“It clearly seems to be a classic copycat situation,” Moore says. “If these two are allowed to get away with attempted murder others are going to continue to do this and it’s going to be a very dangerous time to be a Black delivery driver.”
Brookhaven Chief Police Both Kenneth Collins (Black) and Assistant Chief Chris Case (White) did not reply to Friday’s requests for comment. Collins has said in press conferences that Brookhaven is not a racist community.Collins, according to Moore, has also told local activists not to “cause trouble,” “bring in outsiders” or initiate protests.
Brandon and Gregory Case Bates stresses that while victims can be presumed innocent, they are also held responsible for the safety of others and their rights. Other witnesses and victims will also be permitted to testify. And if factual indications of obstruction of justice or official misconduct emerge, multiple agencies including the FBI and the Mississippi Attorney General’s Office would likely become involved.
Moore says that Moore does not believe the dominant community views of safety and justice will provide protection for Gibson.
“They have a history for heinous crimes in that county,” Moore says. “Had they killed this man, there would be no video. … But in this instance, God was gracious to allow this man to live. After evading the man trying to take him out of his truck, he was then able dodge the man with a gun standing in the middle the road. While there were several shots that contacted the vehicle, even the packages, he was not struck, by God’s grace.”
What’s more, the grand jury which will consider advancing indictments against the white father and son accused of chasing and shooting at Gibson’s vehicle will not be drawn from Brookhaven is a small town with about 11600 residents. 60% of its inhabitants identify themselves as Black.. Like other similar groups around the country the jury pool will be drawn from Brookhaven or the nearby county. Lincoln County has approximately 34,800 residents, and nearly 67% identify themselves as white.. Lincoln County also shares many similarities with other areas of the state politically. In November 2020, 71% voted for Donald Trump.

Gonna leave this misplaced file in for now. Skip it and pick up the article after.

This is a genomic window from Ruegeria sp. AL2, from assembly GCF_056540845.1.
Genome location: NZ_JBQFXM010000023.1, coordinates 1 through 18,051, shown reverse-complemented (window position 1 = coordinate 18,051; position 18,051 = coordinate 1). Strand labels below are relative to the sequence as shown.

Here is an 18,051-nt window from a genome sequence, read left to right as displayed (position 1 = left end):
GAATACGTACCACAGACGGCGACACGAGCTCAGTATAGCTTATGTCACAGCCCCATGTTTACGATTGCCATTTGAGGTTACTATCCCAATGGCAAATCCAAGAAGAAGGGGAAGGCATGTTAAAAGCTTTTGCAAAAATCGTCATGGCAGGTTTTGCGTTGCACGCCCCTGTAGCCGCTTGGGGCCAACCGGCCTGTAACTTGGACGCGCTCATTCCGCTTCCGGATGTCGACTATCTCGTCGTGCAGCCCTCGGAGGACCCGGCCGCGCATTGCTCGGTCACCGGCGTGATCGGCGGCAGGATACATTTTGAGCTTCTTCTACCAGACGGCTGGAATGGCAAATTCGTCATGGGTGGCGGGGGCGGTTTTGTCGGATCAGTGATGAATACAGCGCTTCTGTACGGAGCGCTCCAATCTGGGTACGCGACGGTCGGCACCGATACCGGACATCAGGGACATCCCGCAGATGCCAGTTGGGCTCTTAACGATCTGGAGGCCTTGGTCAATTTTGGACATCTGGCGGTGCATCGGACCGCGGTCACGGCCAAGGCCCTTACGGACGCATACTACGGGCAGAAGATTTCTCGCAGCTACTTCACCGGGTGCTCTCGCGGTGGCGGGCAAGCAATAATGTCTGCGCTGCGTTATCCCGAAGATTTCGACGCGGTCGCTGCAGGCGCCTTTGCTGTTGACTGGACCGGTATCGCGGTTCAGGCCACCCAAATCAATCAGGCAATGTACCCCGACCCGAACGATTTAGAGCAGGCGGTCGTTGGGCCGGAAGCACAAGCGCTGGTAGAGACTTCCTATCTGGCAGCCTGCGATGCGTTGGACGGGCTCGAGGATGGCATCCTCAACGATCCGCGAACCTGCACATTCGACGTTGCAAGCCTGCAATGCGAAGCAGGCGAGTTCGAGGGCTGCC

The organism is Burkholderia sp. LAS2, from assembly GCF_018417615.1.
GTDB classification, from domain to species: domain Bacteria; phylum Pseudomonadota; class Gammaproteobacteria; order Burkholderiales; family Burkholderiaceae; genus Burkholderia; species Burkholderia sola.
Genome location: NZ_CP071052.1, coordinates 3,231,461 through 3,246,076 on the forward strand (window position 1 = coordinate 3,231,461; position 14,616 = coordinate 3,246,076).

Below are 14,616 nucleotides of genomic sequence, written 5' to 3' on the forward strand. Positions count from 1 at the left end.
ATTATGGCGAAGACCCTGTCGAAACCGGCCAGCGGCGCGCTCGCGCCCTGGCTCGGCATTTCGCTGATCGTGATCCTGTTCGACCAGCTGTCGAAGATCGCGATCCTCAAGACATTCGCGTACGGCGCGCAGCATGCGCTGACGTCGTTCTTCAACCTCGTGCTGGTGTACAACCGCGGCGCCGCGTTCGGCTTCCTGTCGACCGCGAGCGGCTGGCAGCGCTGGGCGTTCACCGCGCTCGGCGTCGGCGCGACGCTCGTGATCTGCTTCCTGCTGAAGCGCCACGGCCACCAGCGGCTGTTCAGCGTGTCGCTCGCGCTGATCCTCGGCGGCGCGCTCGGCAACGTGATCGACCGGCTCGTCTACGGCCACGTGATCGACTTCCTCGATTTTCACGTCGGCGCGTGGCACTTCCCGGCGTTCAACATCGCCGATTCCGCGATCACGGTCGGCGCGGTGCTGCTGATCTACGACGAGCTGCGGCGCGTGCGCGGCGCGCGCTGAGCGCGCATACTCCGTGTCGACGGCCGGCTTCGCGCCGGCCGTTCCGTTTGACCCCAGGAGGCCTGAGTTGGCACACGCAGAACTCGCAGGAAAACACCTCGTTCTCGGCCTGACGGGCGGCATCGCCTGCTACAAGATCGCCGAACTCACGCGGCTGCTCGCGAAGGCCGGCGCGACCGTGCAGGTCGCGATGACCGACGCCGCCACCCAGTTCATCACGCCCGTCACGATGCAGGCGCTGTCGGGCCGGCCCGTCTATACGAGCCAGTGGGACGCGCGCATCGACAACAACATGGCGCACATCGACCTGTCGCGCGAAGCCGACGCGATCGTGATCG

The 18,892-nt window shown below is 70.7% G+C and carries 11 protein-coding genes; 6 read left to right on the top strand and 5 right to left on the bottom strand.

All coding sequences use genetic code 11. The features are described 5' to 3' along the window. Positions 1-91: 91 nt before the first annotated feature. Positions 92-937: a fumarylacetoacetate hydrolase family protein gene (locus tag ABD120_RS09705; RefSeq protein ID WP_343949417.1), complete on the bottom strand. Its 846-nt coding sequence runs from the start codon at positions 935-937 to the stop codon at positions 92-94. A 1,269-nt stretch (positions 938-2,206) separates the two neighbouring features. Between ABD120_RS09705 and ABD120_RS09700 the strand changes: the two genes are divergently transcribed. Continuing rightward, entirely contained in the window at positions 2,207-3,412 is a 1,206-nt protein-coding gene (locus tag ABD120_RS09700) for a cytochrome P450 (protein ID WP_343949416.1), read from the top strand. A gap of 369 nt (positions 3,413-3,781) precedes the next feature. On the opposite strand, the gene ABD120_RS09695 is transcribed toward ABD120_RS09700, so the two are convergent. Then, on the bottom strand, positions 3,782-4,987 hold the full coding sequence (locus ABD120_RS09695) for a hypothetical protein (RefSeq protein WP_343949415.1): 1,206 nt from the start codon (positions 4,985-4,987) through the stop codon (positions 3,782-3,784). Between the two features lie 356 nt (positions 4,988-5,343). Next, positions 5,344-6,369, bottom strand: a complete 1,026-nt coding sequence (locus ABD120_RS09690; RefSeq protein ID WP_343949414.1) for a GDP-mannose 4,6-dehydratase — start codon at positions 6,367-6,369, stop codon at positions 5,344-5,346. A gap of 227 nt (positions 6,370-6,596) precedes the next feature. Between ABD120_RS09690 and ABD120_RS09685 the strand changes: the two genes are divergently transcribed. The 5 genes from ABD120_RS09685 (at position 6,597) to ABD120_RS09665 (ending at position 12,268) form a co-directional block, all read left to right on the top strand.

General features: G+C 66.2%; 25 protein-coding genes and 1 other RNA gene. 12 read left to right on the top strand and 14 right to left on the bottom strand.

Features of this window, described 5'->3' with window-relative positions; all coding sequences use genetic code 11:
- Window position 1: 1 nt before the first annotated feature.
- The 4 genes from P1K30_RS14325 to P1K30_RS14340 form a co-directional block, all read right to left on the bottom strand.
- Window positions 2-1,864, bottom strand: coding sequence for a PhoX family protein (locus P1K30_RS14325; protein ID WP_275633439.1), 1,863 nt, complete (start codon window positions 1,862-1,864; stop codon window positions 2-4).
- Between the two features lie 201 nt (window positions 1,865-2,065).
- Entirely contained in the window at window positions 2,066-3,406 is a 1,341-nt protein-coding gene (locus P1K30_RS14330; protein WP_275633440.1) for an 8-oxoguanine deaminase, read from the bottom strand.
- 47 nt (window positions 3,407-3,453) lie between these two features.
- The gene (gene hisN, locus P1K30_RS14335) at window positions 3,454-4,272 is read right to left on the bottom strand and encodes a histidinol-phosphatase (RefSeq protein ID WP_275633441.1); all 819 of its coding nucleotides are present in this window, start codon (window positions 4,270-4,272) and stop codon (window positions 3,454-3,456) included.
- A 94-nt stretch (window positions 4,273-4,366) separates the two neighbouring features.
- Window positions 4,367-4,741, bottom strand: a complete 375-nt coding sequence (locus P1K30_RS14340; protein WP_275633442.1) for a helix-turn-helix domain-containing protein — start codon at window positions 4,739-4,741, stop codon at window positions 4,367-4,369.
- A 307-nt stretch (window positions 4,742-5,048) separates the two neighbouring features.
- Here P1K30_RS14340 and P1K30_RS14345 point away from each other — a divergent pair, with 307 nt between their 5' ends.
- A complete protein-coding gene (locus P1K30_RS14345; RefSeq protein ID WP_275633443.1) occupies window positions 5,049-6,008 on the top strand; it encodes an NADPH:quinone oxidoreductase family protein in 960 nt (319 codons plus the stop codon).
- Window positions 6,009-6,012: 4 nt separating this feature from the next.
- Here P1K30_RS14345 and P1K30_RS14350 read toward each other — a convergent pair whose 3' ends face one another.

Continue reading: Ahmaud Arbery and America’s White Juror Problem
Gibson has told Moore that he is “not only speaking up for himself but for those who did not make it, like Ahmaud Arbery and George Floyd and others, who did not make it at the hands of these white racist men,” Moore says.
Gibson’s FedEx manager accompanied him to the police station to file a report about the incident. Gibson claims that police repeatedly asked him to recount the events. He became concerned that officers would try to minimize or alter his details. One officer said he was going to play devil’s advocate. One officer inquired if Gibson did something to convince the men that chased him and shot at them that Gibson was suspicious.
“I replied, ‘No sir, I was just doing my job. If they thought I was suspicious, then that’s on them’,” Gibson says, “That was like disrespectful to me, because it’s like victim shaming.”
Gibson, who said he was initially overconfident–certain he could handle things and carry on–went back to work.He was put on the same delivery route. Gibson experienced a panic attack when he was called back to Brookhaven for the second time. The young man’s heart began to race. He felt as if he couldn’t breathe and he had to stop trying to deliver anything. They promised him that they would help get him out of Brookhaven. Gibson claims that Gibson was offered unpaid time off.
After national media attention had turned to the Brookhaven incident, FedEx’s regional manager contacted Gibson and Moore, and informed them that they would be retroactively paying Gibson for January 31, 2012. FedEx executive stated that they would pay Gibson counseling, provide 90-day job guarantee, give Gibson three weeks paid vacation, and then reevaluate the situation.
FedEx sent TIME a statement saying that they were taking the situation seriously. “We are shocked by this criminal act against our team member, D’Monterrio Gibson. Our top priority is the safety of our employees and we will continue to focus on their well-being. We continue to support Mr. Gibson, including compensation, as we cooperate with investigating authorities,” the company said.
Gibson was relieved to learn that the FBI, another federal agency, visited Brookhaven Friday. He’d had to convince himself to speak up after contemplating how many cases of dead Black people have gone unresolved in Mississippi.
“He will be heard,” Bates, the Brookhaven area district attorney, says..”I guarantee you that. That is what I promise to all the residents of Mississippi, my state and the United States. He will be heard.”